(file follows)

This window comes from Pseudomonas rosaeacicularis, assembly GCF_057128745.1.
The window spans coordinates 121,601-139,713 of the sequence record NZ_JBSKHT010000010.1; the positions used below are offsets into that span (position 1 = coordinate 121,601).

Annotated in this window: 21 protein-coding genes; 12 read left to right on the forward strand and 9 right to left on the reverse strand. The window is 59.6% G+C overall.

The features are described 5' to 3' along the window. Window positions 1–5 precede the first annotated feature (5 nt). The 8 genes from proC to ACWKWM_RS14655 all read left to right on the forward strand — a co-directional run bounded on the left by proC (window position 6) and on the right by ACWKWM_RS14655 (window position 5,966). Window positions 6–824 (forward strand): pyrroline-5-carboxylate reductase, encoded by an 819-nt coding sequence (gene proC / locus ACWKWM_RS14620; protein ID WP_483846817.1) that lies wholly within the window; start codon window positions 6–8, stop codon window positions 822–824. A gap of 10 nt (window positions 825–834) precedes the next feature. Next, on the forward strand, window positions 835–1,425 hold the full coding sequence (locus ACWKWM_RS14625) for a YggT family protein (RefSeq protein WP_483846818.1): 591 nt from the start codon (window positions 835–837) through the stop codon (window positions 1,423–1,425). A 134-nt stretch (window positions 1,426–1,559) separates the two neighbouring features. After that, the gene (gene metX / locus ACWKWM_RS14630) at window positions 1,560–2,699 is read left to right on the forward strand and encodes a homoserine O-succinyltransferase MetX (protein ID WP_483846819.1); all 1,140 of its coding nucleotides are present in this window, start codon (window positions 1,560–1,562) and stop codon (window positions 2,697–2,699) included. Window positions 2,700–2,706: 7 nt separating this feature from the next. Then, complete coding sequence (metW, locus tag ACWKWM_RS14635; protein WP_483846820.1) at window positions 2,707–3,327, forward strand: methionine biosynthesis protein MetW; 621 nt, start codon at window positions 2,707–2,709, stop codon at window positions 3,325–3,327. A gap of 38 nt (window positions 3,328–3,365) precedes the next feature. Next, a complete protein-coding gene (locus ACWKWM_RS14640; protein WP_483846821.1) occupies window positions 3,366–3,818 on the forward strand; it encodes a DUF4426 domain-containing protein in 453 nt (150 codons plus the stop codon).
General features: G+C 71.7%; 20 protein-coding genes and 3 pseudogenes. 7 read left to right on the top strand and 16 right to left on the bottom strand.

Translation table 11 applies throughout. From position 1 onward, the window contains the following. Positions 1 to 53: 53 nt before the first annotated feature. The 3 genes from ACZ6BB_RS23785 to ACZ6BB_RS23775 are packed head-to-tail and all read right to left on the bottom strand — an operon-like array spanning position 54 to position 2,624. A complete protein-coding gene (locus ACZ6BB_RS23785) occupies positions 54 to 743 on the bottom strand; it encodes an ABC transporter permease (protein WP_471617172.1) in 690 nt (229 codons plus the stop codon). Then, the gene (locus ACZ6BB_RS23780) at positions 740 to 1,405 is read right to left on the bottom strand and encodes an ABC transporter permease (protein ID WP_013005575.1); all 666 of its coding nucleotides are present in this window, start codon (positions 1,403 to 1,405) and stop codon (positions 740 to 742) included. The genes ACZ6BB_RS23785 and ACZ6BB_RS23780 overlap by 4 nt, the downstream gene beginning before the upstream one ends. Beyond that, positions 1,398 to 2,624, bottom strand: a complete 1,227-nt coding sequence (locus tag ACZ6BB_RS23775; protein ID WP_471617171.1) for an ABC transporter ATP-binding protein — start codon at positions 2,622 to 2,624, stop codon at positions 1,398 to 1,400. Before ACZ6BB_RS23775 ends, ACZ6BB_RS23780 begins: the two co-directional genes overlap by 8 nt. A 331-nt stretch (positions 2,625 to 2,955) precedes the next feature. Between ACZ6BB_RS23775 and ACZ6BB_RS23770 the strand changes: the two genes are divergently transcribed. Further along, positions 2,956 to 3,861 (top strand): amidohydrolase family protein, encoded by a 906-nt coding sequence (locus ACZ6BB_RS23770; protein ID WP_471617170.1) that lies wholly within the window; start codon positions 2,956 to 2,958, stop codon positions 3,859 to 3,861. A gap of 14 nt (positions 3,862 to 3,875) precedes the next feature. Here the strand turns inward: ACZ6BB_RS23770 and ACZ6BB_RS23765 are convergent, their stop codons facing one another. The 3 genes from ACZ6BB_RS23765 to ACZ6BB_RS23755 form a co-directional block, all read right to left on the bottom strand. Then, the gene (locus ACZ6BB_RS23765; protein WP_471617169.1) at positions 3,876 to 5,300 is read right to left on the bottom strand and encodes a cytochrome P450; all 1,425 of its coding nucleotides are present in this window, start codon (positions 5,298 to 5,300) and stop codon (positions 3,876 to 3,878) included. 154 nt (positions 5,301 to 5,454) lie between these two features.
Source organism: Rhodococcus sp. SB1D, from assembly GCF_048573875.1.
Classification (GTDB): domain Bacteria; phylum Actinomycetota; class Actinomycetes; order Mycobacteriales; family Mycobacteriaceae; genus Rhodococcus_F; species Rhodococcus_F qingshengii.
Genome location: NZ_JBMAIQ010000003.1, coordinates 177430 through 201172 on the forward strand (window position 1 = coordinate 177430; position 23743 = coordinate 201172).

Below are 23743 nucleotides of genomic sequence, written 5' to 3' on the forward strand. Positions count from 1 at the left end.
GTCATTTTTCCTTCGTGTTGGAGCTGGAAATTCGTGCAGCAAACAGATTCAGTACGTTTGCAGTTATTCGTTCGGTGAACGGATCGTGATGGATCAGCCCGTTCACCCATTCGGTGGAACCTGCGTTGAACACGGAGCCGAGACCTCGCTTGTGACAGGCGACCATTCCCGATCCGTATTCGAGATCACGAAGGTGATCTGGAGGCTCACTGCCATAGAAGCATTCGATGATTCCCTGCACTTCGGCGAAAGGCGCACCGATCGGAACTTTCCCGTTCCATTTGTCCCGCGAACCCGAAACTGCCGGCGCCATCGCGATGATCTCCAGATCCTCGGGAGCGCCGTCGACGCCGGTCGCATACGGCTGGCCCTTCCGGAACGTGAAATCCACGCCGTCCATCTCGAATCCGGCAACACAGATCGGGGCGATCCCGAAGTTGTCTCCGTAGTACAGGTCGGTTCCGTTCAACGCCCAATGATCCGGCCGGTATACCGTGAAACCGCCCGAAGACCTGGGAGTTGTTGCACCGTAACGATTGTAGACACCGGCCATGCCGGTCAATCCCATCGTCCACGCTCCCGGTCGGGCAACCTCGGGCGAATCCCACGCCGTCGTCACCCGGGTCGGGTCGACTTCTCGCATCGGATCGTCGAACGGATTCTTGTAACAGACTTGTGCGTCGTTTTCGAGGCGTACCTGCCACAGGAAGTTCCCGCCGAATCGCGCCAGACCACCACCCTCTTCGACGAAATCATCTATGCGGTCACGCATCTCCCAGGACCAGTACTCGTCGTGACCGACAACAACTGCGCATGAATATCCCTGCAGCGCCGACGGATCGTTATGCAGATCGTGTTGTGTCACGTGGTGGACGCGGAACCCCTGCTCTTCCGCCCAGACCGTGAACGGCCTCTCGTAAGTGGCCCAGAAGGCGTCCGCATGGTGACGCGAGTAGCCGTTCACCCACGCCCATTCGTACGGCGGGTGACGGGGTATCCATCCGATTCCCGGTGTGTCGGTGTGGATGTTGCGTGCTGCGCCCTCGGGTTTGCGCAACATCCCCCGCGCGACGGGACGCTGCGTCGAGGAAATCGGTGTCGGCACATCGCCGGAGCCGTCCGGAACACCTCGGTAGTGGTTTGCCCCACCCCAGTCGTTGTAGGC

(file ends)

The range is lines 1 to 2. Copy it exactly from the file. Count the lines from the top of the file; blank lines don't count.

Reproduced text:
This window comes from Pseudomonas rosaeacicularis, assembly GCF_057128745.1.
The window spans coordinates 121,601-139,713 of the sequence record NZ_JBSKHT010000010.1; the positions used below are offsets into that span (position 1 = coordinate 121,601).